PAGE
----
## f=x^p-x-a in a field of characteritic p

$\mathbf{Problem:}$ Let $F$ be of characteritic $p$ and let $a\in F$. Show that $f(x)=x^p-x-a$ has no multiple roots and that $f(x)$ is irreducible in $F[x]$ if and only if $a\neq c^p-c$ for any $c\in F$.
$\mathbf{Proof:}$ $f'(x)=-1$, so $(f(x),f'(x))=1$ which means $f(x)$ is separable.
For the second part. If $f$ is irreducible then immediately it has no roots in $F$. Conversely, suppose $c$ is a root of $f$ in some splitting field, $c$ is not in $F$. Then by Freshman’s dream, one can verify $c+1,c+2,\cdots, c+p-1$ are also roots of $f$.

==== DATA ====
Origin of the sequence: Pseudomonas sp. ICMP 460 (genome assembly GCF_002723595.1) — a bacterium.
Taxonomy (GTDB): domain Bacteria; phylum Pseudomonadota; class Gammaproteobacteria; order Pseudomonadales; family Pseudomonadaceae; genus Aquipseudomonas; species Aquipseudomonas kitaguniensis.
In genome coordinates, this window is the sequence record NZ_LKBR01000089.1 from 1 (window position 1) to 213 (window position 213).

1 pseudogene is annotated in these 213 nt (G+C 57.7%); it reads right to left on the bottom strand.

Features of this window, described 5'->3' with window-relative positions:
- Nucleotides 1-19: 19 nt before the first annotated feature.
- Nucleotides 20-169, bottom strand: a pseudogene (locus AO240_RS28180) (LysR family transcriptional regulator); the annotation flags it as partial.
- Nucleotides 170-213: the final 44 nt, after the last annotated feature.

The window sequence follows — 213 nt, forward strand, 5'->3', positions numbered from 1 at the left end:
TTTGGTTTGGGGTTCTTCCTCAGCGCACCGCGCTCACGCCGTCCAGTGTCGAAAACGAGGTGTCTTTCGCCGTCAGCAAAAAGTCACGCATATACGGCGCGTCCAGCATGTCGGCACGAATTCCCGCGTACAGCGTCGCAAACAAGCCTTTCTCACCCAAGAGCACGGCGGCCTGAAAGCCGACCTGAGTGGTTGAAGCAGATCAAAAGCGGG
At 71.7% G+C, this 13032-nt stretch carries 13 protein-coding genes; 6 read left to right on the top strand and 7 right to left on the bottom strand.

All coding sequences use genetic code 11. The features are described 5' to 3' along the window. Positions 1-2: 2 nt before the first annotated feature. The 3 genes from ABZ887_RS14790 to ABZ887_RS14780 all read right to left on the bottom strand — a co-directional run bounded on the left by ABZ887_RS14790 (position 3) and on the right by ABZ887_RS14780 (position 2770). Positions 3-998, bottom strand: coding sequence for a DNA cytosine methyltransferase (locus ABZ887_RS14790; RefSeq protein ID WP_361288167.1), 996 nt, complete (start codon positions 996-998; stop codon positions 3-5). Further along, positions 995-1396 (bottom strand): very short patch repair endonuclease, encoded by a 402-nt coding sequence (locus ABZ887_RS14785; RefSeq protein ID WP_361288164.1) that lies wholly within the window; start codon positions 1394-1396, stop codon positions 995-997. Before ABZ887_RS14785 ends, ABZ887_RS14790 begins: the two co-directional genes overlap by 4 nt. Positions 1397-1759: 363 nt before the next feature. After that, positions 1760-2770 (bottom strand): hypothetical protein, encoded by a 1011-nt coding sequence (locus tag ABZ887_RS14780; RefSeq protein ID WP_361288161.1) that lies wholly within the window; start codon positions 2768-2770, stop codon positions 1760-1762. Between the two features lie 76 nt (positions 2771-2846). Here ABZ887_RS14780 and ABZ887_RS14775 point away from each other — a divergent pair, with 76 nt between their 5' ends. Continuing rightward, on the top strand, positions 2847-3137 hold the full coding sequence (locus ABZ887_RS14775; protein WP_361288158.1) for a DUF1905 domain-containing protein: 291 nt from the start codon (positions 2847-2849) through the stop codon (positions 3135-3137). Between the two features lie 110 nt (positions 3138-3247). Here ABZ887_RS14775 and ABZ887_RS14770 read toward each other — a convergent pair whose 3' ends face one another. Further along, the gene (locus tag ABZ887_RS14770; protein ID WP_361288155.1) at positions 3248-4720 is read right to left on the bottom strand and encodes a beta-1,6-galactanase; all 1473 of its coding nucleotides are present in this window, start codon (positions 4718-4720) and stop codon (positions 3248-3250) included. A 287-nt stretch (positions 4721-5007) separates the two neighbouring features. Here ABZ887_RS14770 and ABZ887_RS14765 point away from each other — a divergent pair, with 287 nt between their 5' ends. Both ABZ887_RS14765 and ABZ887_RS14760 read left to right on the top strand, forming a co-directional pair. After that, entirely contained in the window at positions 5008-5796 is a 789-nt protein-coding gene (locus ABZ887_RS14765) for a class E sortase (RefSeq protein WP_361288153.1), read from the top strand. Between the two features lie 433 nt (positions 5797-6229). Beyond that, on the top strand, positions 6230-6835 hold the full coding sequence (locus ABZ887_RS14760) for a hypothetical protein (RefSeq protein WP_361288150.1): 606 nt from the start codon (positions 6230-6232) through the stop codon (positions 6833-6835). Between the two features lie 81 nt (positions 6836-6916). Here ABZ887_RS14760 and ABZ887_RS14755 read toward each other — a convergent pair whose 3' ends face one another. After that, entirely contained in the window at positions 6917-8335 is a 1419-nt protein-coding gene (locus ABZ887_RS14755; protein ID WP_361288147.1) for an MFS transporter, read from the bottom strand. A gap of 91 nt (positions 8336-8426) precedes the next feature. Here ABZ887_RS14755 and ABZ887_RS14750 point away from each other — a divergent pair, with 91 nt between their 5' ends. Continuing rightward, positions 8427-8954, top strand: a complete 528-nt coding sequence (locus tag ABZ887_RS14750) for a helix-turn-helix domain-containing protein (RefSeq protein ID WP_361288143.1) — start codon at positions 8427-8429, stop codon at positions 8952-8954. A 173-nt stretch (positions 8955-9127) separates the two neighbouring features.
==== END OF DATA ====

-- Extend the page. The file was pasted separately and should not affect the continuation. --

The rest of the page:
$\displaystyle f(x)=(x-c)(x-c-1)\cdots(x-p+1)$

The irreducible polynomial $g(x)$ of $c$ is a factor of $f(x)$. $g(x)$ must contain all the roots of $f(x)$, otherwise the sum of these roots will results in $c\in F$. So $f(x)=g(x)$ is irreducible.
$\mathbf{Remark:}$ Jacoboson, Algebra I, p234.